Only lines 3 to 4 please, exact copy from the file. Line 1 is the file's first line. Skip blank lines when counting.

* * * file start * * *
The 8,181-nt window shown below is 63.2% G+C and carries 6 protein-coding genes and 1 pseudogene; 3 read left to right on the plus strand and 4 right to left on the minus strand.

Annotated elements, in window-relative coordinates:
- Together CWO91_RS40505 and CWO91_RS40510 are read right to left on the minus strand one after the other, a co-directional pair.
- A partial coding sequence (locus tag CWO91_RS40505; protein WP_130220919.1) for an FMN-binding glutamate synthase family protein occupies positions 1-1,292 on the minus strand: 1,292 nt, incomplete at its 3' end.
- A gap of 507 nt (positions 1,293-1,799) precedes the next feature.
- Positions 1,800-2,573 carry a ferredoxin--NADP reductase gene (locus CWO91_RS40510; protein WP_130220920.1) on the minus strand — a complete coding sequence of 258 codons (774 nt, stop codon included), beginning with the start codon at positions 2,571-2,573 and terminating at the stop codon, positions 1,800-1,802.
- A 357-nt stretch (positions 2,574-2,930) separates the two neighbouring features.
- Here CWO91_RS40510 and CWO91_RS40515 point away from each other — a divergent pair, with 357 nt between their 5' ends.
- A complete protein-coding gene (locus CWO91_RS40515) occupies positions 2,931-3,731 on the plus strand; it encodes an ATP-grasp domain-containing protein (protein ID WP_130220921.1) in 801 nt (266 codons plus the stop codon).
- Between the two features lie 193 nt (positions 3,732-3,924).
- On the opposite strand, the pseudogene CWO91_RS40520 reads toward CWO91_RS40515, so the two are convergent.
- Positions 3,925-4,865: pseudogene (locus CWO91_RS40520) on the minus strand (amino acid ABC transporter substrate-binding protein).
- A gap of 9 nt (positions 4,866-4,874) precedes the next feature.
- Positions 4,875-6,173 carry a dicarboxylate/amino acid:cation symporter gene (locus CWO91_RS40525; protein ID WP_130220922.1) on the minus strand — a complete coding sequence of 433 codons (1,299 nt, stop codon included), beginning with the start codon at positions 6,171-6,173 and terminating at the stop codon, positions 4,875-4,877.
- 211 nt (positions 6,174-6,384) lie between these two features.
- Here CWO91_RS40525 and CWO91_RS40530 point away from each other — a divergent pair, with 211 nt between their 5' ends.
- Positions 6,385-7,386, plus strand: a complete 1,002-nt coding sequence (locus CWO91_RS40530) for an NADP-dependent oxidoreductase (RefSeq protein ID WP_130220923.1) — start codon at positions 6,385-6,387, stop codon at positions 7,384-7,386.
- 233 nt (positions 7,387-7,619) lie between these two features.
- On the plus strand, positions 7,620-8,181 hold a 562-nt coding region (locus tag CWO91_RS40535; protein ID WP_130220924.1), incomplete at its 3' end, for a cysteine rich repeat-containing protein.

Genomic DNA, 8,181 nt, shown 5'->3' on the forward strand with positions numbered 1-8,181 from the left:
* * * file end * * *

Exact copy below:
- Together CWO91_RS40505 and CWO91_RS40510 are read right to left on the minus strand one after the other, a co-directional pair.
- A partial coding sequence (locus tag CWO91_RS40505; protein WP_130220919.1) for an FMN-binding glutamate synthase family protein occupies positions 1-1,292 on the minus strand: 1,292 nt, incomplete at its 3' end.